Waiting to be bulldozed: Khan al-Ahmar’s residents stuck in limbo

Khan al-Ahmar, occupied West Bank – Tucked away behind a motorway, Khan al-Ahmar is almost invisible. 

The village, which has been home to Palestinian Bedouins for more than 60 years, doesn’t appear on official maps.

It’s easy to drive by without noticing it.

But now Khan al-Ahmar has become very visible both locally and internationally – a symbol of what’s happening in the occupied West Bank.

Khan al-Ahmar is in Area C of the occupied West Bank, which is under full Israeli control.

In order to build anything, Palestinians living in the area need a permit rarely issued by Israeli authorities.

In 2009, the Palestinians built a school in Khan al-Ahmar with Italian help. It’s the village’s only “permanent” structure. But this is an overstatement – the school is a ramshackle structure, just like the rest of the village.

As soon as it was erected, right-wing Israelis filed a court case asking for it to be demolished. After years of legal fights, Israel’s High Court ruled last week in favour of demolishing not just the school, but the entire village.

Now, this decades-old village, which was never recognised, will be demolished by Israel. 

Currently, Khan al-Ahmar’s residents are in limbo, not knowing when the bulldozers will come.

Sara Abu Dahuk, 40, is one of them. She sits in her house, made of corrugated iron sheets and rope. It doesn’t look like it could survive a breeze, let alone desert conditions, but it has – until now.

She is uncertain of her future and it sticks in her mind all day long.

“We are just really tired. Life has changed for us,” she says.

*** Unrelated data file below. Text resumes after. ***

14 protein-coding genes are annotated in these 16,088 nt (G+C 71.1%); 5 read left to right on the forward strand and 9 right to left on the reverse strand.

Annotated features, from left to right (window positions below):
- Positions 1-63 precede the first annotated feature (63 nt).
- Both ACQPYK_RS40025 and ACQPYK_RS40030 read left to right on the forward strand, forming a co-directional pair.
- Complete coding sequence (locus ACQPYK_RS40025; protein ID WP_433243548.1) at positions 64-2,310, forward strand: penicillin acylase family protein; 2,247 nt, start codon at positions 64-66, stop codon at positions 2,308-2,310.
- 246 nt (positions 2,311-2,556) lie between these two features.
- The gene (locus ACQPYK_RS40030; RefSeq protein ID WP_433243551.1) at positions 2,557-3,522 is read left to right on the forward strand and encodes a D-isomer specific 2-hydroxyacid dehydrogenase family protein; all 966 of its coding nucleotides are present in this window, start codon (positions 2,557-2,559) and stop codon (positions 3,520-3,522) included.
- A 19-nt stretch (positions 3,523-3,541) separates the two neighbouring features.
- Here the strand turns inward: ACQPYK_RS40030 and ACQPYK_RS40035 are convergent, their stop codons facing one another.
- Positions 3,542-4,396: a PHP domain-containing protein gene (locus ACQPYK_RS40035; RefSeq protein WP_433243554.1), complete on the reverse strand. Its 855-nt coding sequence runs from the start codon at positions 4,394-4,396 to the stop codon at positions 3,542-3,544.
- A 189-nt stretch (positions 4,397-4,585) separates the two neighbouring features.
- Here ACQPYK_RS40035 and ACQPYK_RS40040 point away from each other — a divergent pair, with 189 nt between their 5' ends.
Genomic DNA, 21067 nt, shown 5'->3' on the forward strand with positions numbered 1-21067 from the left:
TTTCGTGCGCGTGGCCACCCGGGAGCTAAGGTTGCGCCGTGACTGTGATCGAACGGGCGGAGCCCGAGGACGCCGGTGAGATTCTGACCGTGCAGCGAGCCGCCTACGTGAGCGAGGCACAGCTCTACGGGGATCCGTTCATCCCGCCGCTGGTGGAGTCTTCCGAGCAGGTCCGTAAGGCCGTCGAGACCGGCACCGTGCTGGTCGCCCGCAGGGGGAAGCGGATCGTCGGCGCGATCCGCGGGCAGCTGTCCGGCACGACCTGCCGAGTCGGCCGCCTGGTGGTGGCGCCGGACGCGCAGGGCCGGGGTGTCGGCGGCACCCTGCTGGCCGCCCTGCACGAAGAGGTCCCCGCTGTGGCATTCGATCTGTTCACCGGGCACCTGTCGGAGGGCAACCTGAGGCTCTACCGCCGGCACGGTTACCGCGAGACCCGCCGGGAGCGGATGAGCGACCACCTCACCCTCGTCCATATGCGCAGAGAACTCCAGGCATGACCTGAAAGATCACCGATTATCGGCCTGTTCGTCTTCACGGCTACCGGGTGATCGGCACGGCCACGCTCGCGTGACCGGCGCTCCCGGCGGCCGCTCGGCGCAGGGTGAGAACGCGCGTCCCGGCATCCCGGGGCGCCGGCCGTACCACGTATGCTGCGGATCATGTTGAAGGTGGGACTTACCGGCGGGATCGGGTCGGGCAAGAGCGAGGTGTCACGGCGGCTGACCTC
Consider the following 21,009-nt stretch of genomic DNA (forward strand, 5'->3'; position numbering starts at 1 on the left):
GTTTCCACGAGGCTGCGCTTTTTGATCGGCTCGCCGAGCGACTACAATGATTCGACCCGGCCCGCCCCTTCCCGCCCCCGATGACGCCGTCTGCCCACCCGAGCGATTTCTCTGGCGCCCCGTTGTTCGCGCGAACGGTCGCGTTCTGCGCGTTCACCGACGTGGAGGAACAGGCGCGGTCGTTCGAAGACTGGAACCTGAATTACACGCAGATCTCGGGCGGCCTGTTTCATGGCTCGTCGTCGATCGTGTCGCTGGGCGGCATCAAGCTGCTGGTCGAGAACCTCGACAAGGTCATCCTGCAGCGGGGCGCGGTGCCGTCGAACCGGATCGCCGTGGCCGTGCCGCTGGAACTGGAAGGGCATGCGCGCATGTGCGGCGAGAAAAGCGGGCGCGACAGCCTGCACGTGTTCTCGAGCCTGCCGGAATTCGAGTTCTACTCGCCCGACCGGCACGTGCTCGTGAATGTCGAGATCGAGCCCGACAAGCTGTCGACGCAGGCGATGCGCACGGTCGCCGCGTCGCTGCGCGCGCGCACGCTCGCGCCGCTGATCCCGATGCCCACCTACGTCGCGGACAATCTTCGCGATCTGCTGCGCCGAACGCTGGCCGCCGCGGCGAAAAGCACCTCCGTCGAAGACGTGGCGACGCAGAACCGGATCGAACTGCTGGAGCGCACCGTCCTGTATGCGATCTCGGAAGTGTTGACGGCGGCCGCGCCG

“We used to go with our sheep and tend to them, but now we don’t even leave the village unless there’s an emergency. I am concerned about my children. What is their future? My son does not sleep at night, for fear of the Israelis. Whenever I think about the day the Israelis will come, I don’t know how I will cope, or what I should pack.”

Abu Dahuk has a small bag already packed with the family’s documents and other paperwork. Like many others, she doesn’t know what else to pack. It’s difficult to do so when you don’t want to leave your home.

‘The waiting is the most difficult thing’

Not knowing when the bulldozers will come, while knowing that the legal battle has been lost, has had an effect on the mindset of this community.

Nisreen, Abu Dahuk’s 15-year-old daughter, wanted to be a teacher but those plans are now on hold.

“We go to sleep in fear of the Israelis coming. I don’t even know if there will be school in the morning. The waiting is the most difficult thing.”

Despite the uncertainty, the village tries to keep to its routine.

Life here begins with the first morning light, when a man sings the Islamic call to prayer. There is no microphone to carry his voice, just the wind.

A rooster crows and horses and donkeys get up onto their legs, shaking away the sleep from their bodies. But for how long the routine will continue is unknown. 

The Israelis have planned for a Jewish settlement, according to a plan known as E1, which has been around since 1994.

E1 seeks to expand the (illegal under international law) Israeli settlement of Maale Adumim. Israeli settlers are encouraged by the government to move to the occupied West Bank.

The settlements have all the services they need – water, gas, internet, and in some cases private roads running through Palestinian land.

In contrast, residents of villages such as Khan al-Ahmar don’t have access to even basic services, are refused building permits, are subject to harassment by settlers and are governed not by civilian rule but by Israeli military rule.

As they wait for the bulldozers, Khan al-Ahmar’s residents know the machines will destroy their homes quickly. They say they will fight them when they come, and the determined looks on their faces suggest that they will.

But there’s also a resignation that time has run out; that it’s not a matter of if, but when.

The only fight Khan al-Ahmar’s residents have left is not saving the ramshackle structures housing them, but a refusal to leave this village, the only home they have known for more than six decades.

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